Data security is a critical component of the work that payment facilitators do. Proper management of sensitive data is an essential responsibility for anyone enabling access to the payments system. So every payment facilitator needs to understand the role that PCI compliance plays in their overall risk management efforts.
The Payment Card Industry Data Security Standard (PCI DSS) is a payments industry standard that protects cardholder data. Commonly referred to simply as PCI, the standard provides guidance for how businesses involved with processing that data must secure it.
The PCI standard applies to the merchants, financial institutions, and payment providers that handle the data, as well as to the vendors and developers who create payment products and applications. It provides direction about the people, the systems and the technology associated with processing payments data.
The standard is maintained by the PCI Security Standards Council, a global organization that was founded by card networks American Express, Discover, JCB International, Mastercard and Visa, which now govern its work.
What is required of PFs?
Like any other entities involved in processing payments, payment facilitators must comply with the security standard, and they must validate their compliance. The card networks incorporate the standards into their own technical requirements and, along with acquiring banks, they enforce compliance with the standard.
The PCI Security Standards Council (SSC) describes compliance as a three-step process. First, organizations identify the systems and technology used for payment processing – also known as “scoping” – and determine where any vulnerabilities lie.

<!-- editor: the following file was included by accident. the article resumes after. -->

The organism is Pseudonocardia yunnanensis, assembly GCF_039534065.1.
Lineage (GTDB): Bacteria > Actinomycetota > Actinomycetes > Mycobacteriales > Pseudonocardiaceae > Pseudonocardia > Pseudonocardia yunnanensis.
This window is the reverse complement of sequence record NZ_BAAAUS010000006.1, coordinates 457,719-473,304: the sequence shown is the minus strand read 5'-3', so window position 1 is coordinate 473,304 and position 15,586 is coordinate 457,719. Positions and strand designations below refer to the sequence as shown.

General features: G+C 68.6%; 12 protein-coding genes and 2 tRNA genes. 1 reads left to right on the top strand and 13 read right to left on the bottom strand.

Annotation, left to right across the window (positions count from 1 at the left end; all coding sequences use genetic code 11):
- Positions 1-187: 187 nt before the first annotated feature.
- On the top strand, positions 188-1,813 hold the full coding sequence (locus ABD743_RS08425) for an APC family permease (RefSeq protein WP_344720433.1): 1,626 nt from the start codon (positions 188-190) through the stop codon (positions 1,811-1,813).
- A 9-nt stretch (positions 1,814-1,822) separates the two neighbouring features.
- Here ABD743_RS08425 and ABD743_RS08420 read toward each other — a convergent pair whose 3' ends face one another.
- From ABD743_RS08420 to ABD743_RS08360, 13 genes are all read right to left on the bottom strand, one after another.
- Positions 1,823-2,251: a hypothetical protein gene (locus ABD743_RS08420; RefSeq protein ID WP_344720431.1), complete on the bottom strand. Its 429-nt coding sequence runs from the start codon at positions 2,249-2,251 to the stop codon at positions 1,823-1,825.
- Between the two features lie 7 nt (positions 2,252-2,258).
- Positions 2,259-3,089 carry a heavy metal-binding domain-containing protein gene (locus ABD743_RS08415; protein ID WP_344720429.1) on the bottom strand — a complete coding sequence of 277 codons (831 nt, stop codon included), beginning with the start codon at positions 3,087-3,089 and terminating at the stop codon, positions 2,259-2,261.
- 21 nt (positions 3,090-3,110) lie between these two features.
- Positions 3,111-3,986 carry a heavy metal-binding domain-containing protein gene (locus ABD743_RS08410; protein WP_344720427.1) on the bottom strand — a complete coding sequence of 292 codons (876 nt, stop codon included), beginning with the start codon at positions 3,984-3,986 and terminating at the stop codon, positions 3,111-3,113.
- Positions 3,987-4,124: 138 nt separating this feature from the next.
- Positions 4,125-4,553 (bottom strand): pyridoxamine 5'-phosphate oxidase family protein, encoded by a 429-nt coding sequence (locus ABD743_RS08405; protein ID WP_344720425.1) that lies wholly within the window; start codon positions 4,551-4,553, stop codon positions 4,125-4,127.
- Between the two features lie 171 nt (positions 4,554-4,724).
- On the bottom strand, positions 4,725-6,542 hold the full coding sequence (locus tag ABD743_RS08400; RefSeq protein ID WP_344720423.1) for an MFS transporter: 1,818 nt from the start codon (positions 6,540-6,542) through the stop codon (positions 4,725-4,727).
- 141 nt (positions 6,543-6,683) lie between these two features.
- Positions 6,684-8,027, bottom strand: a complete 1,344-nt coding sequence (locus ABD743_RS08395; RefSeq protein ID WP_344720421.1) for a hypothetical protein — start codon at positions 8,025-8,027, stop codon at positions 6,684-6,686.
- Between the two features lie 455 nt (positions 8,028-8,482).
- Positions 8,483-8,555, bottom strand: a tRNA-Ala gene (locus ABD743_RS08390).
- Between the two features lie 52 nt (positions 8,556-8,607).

Second, they shore up their security according to the requirements where they’re vulnerable and, if possible, eliminate any storage of cardholder data. And third, they submit reports to their acquiring banks and / or card networks as required, demonstrating that they’ve taken the steps necessary to comply.
According to Chris Bucolo, SVP of market strategy for ControlScan, payment facilitators may validate their compliance in one of two ways, depending on the requirements from their acquiring bank. They may be able to use self-assessment, known as a Level 2. Or they may participate in an assessment led by a qualified security firm called a Qualified Security Assessor (QSA). This is also known as a Level 1 assessment. The PCI SSC provides a list of QSAs on its web site.
Self-assessment allows the business to complete a questionnaire and compile its own documentation. For a Level 1 assessment, the QSA participates in the assessment process and signs off on the results. Either path culminates in an Attestation of Compliance – a form on which the organization attests to the results of its compliance efforts.
“There are a few acquirers/processors that may allow for a self-assessment path for a start-up and/or if they perceive their PCI related risk to be low,” Bucolo said.
“The truth these days is that in 90% or more of the cases we see, the acquirer/processor requires the PF to obtain a Level 1 assessment before they turn them on in their system.”
Regardless of the level of assessment they will ultimately need to perform, it’s critical for payment facilitators to understand and adhere to the requirements set out by their acquiring bank. Failure to do so can result not only in reputational damage, but hefty fines for noncompliance.